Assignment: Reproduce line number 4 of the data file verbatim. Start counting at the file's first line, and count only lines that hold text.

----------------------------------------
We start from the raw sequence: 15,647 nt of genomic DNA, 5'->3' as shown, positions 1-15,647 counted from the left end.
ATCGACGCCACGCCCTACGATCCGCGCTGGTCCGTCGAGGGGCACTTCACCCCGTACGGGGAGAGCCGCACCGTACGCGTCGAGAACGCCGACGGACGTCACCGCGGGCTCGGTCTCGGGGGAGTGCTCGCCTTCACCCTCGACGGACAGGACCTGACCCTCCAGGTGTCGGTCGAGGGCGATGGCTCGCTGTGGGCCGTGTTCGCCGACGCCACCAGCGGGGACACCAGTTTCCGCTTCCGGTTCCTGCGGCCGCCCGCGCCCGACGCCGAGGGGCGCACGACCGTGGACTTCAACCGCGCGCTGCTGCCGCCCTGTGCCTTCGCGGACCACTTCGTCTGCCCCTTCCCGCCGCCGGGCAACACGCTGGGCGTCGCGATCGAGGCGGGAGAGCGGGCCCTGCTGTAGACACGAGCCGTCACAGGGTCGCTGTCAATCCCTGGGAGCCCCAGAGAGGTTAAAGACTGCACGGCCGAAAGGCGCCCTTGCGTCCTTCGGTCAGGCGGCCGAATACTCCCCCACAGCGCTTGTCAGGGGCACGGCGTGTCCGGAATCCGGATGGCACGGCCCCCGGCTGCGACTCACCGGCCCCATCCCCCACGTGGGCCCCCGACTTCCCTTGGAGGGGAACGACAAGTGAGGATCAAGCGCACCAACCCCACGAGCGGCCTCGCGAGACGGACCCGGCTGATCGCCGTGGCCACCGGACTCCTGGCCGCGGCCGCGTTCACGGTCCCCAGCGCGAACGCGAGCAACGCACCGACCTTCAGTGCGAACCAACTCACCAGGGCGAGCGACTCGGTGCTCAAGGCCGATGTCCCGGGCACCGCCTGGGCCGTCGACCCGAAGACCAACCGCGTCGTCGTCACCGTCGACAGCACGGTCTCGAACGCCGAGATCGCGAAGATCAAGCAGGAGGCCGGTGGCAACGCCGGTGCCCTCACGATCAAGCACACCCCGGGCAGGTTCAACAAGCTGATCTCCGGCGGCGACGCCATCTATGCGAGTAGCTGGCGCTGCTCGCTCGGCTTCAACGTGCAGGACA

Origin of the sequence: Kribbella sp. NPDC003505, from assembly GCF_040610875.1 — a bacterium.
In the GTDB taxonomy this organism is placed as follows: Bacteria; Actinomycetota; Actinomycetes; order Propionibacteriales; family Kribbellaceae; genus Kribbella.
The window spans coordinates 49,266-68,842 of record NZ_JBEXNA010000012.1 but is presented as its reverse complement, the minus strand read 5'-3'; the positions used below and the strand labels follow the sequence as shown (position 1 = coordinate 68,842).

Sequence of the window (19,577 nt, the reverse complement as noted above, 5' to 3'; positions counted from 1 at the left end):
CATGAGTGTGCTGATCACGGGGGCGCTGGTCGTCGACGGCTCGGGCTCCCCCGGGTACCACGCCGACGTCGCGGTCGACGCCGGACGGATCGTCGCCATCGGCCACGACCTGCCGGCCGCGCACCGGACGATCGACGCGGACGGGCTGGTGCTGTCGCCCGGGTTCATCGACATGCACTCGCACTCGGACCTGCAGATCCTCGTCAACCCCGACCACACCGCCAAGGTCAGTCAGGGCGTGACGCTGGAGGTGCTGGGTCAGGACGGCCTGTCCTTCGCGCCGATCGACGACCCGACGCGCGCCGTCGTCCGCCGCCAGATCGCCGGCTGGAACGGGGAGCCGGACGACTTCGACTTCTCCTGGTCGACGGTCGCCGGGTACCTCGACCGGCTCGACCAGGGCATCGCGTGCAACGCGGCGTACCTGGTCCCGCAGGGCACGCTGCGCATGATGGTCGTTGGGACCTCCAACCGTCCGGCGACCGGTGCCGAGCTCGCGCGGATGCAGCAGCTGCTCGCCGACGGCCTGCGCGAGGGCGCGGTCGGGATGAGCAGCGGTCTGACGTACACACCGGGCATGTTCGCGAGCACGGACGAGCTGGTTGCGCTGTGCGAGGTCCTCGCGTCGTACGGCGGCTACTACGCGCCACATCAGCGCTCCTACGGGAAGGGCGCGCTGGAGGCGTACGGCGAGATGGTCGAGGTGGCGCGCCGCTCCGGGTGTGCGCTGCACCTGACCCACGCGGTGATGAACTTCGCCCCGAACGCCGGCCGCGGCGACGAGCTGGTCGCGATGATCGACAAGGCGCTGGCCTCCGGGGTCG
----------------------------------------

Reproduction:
In the GTDB taxonomy this organism is placed as follows: Bacteria; Actinomycetota; Actinomycetes; order Propionibacteriales; family Kribbellaceae; genus Kribbella.